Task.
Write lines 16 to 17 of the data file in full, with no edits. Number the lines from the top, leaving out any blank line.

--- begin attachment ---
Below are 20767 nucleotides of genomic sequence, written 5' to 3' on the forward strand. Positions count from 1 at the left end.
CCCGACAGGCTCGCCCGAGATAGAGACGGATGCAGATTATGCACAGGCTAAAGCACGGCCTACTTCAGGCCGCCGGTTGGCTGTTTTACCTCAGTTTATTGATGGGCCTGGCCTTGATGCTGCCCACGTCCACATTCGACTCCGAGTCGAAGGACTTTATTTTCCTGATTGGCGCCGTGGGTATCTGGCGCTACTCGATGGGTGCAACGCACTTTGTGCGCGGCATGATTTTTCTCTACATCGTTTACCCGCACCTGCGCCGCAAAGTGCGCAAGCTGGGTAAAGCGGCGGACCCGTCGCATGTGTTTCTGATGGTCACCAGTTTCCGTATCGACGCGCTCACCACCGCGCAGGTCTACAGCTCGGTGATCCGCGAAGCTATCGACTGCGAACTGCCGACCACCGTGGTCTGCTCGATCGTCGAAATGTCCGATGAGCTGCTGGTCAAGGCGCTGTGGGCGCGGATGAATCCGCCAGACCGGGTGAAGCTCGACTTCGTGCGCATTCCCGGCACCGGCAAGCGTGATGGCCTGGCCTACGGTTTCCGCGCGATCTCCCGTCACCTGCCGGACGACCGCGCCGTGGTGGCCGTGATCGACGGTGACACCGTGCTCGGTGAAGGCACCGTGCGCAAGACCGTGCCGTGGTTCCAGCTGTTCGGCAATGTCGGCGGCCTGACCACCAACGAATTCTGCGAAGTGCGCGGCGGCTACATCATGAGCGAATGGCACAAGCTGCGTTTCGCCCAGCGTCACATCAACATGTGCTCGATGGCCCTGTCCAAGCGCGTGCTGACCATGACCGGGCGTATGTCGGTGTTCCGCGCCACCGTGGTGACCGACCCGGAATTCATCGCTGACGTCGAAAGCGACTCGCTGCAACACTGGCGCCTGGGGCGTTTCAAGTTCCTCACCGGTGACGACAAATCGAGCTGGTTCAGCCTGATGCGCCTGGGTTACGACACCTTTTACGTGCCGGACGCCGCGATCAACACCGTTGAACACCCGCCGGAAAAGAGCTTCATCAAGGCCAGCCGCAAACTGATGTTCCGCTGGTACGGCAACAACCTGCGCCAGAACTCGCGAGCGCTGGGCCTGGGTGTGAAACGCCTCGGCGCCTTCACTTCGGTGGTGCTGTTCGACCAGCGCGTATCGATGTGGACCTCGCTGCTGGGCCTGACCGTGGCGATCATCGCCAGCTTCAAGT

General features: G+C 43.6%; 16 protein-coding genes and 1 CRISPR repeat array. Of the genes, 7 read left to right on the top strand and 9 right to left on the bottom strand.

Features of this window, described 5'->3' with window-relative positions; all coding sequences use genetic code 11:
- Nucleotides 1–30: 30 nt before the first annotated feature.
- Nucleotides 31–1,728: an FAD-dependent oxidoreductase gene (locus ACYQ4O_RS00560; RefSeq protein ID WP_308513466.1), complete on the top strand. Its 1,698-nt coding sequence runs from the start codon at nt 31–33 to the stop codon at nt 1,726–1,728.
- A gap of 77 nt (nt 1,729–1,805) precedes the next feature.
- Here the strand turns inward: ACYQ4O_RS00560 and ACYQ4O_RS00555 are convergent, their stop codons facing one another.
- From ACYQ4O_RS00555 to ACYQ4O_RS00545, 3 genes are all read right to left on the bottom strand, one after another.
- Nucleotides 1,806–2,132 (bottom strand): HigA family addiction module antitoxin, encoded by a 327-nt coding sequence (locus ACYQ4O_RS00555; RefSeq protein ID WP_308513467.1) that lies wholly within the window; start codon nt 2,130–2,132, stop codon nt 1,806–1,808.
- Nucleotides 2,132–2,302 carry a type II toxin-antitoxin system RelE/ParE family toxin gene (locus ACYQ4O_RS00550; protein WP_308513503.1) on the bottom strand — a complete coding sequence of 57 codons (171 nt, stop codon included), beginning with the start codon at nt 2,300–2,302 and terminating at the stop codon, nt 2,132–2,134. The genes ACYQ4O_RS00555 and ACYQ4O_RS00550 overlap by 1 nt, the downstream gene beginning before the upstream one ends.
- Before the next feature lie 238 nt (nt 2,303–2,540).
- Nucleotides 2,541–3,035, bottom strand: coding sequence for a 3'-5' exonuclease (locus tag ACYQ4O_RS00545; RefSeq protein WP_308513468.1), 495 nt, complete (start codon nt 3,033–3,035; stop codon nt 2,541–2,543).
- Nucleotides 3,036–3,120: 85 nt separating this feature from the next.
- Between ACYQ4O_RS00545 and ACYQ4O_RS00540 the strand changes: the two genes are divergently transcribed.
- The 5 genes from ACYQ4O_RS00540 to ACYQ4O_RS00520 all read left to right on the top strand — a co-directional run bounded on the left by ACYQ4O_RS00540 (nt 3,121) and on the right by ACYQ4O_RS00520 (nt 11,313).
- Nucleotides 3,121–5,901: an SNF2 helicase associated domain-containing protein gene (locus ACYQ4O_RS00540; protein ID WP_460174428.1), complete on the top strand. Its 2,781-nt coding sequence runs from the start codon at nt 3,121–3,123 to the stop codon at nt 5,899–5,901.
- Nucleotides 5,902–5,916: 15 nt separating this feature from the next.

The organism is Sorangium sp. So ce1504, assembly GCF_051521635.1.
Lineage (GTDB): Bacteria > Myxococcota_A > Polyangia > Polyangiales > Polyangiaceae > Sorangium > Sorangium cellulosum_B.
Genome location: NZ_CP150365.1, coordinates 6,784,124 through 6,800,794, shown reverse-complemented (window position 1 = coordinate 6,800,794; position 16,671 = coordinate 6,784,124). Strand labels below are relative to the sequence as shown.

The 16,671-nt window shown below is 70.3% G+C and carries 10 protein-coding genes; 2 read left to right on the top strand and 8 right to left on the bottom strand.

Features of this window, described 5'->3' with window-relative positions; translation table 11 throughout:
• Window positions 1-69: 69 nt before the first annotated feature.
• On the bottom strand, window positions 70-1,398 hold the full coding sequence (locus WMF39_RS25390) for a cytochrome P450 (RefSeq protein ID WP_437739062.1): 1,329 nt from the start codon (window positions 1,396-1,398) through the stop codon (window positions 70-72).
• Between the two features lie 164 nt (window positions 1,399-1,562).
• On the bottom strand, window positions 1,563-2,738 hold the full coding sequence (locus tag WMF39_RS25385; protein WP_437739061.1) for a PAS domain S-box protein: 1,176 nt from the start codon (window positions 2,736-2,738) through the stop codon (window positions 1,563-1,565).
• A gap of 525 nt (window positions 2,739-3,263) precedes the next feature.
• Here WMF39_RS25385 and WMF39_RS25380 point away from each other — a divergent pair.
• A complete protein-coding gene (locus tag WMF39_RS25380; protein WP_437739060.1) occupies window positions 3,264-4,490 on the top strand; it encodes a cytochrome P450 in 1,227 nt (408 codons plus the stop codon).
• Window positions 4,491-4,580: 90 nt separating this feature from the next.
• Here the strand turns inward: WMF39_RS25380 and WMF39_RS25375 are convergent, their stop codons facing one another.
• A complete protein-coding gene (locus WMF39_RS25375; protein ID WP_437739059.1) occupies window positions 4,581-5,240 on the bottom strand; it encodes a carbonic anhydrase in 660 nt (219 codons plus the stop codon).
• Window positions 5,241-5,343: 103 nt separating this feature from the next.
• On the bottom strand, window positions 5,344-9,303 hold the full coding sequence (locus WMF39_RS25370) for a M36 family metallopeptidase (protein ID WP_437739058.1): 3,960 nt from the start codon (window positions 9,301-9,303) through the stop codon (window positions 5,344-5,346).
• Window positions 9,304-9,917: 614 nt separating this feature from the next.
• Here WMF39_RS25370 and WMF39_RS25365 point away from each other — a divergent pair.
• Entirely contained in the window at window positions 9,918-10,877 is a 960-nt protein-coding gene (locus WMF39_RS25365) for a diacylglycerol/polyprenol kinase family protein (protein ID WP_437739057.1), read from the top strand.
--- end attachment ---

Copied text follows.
- The 5 genes from ACYQ4O_RS00540 to ACYQ4O_RS00520 all read left to right on the top strand — a co-directional run bounded on the left by ACYQ4O_RS00540 (nt 3,121) and on the right by ACYQ4O_RS00520 (nt 11,313).
- Nucleotides 3,121–5,901: an SNF2 helicase associated domain-containing protein gene (locus ACYQ4O_RS00540; protein ID WP_460174428.1), complete on the top strand. Its 2,781-nt coding sequence runs from the start codon at nt 3,121–3,123 to the stop codon at nt 5,899–5,901.